Until recently, the light pulse has always measured immediately as it exited the laser. Researchers did not realize the extent to which the light was distorted by the time it reached the focus point, after traveling through the optics and lenses in the system.
Because the pulses typically last a few thousandths of a second and are faster than the response time of the fastest electronic devices, it was extremely difficult to measure them. The light, which comes out as a train of extremely short bursts, creates intense laser pulses. A new device, called the SEA TADPOLE (Spatial Encoded Arrangement for Temporal Analysis by Dispersing a Pair of Light E-fields), has been developed to allow researchers to measure ultrashort light pulses simultaneously in space and time as they go through the focus.
The laser pulses enters the SEA TADPOLE through optical fibers, which only collect a very small portion of the light. Therefore, the device naturally measures pulses with high spatial resolution and can measure them at a focus spot that is smaller than a micron. Using specialized fibers the GIT researchers were able to further improve the spatial resolution of the device. The device was tested by measuring ultrashort pulses focused by various lenses, since each lens can cause different complex distortions.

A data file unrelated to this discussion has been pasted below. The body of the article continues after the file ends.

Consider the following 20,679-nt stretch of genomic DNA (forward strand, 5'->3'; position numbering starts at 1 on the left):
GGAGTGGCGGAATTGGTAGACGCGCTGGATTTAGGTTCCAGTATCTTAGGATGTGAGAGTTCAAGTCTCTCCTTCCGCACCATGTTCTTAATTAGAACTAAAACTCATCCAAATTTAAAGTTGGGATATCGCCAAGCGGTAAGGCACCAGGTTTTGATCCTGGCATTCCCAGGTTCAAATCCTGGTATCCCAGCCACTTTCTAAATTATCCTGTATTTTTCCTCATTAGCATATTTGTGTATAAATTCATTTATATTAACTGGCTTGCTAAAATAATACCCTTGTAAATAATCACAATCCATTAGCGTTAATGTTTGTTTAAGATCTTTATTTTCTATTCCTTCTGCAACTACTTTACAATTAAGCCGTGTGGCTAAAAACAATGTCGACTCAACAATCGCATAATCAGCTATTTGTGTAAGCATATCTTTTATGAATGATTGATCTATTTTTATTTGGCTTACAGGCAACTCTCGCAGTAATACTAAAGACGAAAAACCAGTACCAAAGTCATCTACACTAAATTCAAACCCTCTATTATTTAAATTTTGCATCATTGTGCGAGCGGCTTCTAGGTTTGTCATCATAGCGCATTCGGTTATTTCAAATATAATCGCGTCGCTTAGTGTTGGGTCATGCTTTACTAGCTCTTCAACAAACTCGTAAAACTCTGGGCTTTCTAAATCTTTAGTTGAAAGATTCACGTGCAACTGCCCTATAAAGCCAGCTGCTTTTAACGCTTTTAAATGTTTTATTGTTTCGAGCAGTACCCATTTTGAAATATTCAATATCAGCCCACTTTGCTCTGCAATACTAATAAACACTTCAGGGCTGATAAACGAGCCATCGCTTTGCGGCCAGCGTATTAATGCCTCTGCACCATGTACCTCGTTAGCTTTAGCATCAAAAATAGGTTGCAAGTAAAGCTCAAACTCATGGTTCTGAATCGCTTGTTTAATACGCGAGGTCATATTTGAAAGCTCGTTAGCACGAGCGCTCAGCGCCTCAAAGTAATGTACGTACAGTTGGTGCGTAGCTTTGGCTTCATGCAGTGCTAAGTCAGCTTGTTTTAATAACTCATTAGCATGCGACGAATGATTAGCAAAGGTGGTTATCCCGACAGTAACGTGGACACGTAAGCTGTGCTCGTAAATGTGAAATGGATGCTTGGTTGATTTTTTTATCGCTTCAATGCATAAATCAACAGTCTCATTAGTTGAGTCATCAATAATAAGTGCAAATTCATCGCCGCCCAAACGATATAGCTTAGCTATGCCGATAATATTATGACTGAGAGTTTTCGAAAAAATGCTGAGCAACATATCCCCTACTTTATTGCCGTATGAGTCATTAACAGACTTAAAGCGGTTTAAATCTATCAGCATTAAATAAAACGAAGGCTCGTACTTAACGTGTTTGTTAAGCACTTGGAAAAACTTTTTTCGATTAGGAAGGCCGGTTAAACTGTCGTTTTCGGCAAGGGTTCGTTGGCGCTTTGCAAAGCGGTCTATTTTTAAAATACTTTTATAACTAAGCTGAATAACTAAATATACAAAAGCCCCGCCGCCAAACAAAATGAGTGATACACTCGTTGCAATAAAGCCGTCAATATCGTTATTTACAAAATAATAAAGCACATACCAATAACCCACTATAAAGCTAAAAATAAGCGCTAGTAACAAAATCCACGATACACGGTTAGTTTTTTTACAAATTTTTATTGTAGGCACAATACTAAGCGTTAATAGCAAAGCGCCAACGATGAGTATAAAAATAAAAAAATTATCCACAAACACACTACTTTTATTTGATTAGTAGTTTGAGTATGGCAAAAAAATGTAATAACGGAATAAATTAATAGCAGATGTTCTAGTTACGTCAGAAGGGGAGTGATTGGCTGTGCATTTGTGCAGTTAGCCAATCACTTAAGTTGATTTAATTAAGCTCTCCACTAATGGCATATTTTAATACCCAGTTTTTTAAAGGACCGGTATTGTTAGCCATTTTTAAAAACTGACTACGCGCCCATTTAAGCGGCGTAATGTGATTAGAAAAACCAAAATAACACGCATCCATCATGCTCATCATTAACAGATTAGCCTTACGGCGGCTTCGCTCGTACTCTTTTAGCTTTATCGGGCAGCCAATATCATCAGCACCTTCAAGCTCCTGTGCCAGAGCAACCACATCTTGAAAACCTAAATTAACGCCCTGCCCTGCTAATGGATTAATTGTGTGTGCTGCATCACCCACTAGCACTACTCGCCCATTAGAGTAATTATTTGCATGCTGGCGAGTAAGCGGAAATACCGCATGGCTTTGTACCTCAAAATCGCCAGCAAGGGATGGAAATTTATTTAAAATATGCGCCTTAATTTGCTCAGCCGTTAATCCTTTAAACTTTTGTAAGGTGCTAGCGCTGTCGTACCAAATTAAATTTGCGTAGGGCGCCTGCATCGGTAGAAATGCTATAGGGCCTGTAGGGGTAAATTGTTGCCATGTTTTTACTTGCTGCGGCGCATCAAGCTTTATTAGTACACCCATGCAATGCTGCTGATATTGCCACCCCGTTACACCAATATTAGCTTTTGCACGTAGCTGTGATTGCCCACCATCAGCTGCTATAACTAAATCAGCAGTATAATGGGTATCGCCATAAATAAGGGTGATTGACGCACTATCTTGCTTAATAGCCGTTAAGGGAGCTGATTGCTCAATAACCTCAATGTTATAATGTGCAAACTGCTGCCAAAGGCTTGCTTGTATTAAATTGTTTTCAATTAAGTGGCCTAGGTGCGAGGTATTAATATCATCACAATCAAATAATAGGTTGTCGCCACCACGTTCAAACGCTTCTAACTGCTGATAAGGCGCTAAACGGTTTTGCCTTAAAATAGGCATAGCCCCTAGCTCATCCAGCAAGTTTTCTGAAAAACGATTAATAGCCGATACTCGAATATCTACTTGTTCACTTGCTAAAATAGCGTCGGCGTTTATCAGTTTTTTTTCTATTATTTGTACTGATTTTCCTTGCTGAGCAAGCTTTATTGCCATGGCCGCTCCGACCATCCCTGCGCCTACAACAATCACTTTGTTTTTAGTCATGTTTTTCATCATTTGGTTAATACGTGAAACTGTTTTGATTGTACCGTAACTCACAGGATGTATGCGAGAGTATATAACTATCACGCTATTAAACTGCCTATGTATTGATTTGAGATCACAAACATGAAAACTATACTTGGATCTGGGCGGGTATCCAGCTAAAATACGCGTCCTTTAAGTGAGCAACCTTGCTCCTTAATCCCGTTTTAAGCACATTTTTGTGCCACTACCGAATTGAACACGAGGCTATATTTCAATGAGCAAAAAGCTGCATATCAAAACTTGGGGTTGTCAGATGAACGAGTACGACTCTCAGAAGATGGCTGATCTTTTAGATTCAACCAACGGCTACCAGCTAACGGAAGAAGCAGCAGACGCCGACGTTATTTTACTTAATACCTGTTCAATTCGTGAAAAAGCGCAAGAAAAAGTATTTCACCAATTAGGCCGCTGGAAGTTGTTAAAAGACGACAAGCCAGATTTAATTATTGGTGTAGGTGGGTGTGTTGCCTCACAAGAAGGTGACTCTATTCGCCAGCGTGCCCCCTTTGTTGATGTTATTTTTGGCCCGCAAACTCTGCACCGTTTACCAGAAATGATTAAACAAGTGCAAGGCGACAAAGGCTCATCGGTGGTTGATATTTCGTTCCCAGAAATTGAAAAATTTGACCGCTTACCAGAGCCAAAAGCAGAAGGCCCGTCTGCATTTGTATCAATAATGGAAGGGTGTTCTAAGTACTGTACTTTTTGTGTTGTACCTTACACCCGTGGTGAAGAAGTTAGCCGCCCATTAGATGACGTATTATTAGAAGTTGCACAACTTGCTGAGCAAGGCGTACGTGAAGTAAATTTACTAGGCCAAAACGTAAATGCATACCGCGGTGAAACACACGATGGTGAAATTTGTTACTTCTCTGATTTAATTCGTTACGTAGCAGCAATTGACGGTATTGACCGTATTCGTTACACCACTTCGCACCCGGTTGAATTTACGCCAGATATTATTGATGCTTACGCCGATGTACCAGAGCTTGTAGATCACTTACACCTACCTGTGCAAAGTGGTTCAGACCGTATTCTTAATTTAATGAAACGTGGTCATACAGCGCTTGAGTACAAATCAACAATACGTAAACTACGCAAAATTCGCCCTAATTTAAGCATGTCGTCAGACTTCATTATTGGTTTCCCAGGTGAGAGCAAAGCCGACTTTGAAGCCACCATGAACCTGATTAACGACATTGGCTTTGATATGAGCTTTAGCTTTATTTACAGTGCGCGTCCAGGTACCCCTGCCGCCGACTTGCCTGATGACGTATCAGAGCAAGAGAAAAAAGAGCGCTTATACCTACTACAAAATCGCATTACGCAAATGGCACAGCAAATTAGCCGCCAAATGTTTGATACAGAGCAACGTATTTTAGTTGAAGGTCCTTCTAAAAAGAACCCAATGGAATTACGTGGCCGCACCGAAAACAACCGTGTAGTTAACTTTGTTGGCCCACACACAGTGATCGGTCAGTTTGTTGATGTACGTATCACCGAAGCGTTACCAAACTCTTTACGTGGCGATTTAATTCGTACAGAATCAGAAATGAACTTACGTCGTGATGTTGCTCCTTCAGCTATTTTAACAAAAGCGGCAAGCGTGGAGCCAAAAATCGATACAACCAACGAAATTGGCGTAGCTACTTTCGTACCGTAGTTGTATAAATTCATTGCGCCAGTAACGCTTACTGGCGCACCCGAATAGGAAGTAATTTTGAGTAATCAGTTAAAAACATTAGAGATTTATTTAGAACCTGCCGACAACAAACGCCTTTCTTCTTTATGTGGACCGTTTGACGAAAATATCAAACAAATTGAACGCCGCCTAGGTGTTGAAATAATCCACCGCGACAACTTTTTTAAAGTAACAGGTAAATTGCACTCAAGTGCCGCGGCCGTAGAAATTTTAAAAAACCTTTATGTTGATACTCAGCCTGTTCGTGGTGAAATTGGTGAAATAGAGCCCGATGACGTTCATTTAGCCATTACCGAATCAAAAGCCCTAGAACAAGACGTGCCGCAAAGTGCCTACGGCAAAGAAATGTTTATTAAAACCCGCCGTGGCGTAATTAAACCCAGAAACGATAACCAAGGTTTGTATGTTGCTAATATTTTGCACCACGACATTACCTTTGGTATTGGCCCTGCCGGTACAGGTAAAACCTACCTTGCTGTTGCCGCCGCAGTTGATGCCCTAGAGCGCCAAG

Since aberrations can drastically increase the pulse length, which in turn causes a decrease in intensity, the SEA TADPOLE system tells researchers what types of aberrations are present. Using this data, scientists can eliminate the affect of distortions by testing different lenses in the instrumentation or creating the desired pulse at the focus.
TFOT recently covered the world’s shortest single photon pulse containing just one photon, which was produced by Oxford University scientists. TFOT also reported on the research and development of the dual distributed Bragg reflector (DBR) grating semiconductor laser.
More information about the SEA TADPOLE can be found on the Georgia Institute of Technology website.